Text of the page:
FILM REVIEW: Le Mans ’66 (+ analysis by Josh Wood)

Lucy’s rating: ★★★★

Le Mans ’66 might be the most exhilarating film I’ve seen this year, which comes as a surprise. The idea of two big car manufacturers battling it out could run the risk of only appealing to a niche audience, but this film is suitable for petrolheads and film fans alike.

The film follows two main characters, British-born racer Ken Miles (Christian Bale) and retired racer turned car designer Caroll Shelby (Matt Damon) as they work alongside Ford Motor Company to create a racing car to rival the unbeatable Ferrari, and prevent them from going out of business.

Since Ferrari had won Le Mans in six consecutive years, this was not an easy task for the two men. But the formidable presence of Enzo Ferrari (Remo Girone) and his team wasn’t the only obstacle, as Ford’s racing director Leo Beebe (Josh Lucas) is less than impressed by the duo. He sees Shelby as a threat, and Miles as ruining Ford’s public image.

Henry Ford II (Tracy Letts) is as ruthless as his Italian counterpart, and he puts a lot of pressure on his team to have the company succeed. Whilst developing a Ford to beat Ferrari feels like an impossible task, he’ll stop at nothing to ensure its done, even if he doesn’t fully understand what it takes to build a car for endurance racing.

Le Mans ’66 should be experienced on the biggest, loudest screen you can possibly find, to fully immerse yourself in the action. The Daytona sequence especially had my heart racing, and I found myself very engaged in the race. It’s arguably my favourite moment in the whole film.

Screen Shot 2019-11-17 at 10.52.11

The racing sequences are probably what most audiences will flock to the cinema for, and they don’t disappoint. They’re an adrenaline filled crowd pleaser, placing you dangerously close to the action as cars fly around the track at crazy speeds. Expect roars of the engines, excitable crowds, and a few heart stopping crashes.

In addition to this, the much-anticipated Le Mans sequence takes up a huge chunk of the screen time, yet it seems to fly by due to the fact you’re on the edge of your seat. I loved every minute of it, both when the camera takes us track-side and in the driver’s seat.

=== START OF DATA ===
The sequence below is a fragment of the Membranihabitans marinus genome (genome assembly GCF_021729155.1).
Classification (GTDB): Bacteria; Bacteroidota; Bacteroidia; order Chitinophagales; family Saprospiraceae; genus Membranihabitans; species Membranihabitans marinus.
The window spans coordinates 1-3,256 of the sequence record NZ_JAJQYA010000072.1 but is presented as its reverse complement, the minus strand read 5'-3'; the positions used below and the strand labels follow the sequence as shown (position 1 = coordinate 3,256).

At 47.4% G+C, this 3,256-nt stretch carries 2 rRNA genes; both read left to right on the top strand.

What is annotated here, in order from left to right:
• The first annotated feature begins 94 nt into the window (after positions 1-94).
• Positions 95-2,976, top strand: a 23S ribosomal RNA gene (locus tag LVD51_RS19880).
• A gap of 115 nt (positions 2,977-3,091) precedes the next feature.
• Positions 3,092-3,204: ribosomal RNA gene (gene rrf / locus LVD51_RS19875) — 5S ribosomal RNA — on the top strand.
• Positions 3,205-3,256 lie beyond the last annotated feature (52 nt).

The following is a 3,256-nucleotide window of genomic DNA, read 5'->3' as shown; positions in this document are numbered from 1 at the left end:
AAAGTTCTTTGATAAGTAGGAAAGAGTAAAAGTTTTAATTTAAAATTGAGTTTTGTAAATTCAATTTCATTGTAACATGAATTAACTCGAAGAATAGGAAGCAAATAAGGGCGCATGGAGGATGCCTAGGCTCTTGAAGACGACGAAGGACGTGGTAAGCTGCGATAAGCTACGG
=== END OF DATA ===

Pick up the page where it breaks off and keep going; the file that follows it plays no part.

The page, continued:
Whilst I’m full of praise for the high octane racing sequences, particularly the sound and camerawork used to bring it to life, the quieter, more intimate scenes are just as powerful to witness.

The relationship between Ken Miles and his son Peter (Noah Jupe) is particularly heartwarming, and there’s one brilliant scene where Peter draws the Le Mans track and Ken talks him through it, which was a clever way to explain the different sections without completely boring the general audience.

Aesthetically I found the film beautiful too, especially seeing all the pristine racing cars from that era. Despite the fact the audience is obviously encouraged to root for Ford, I’m sure you could forgive me for being captivated by the presence of the Ferraris.


Having said all this, there was one thing that frustrated me about Le Mans ’66. Since the iconic race is all about endurance, and it required two drivers at the time (now three in recent years), it would have been nice to know more about Ken’s driving partner. After all, he also had a big role to play in the race.

I am critical of their decision to essentially omit Denny Hulme (Ben Collins), the New Zealand born driver who helped Ken Miles achieve what he did in the 1966 race. Whilst I understand this is mostly a film about the friendship between Shelby and Miles, some scenes involving Hulme would have been a welcome addition.

Overall, I found it to be a thoroughly entertaining big screen experience, even for someone who finds it difficult to fully engage with the world of motor racing. Whilst not entirely historically accurate, it was an entertaining two and a half hours of cinema, which I really enjoyed.

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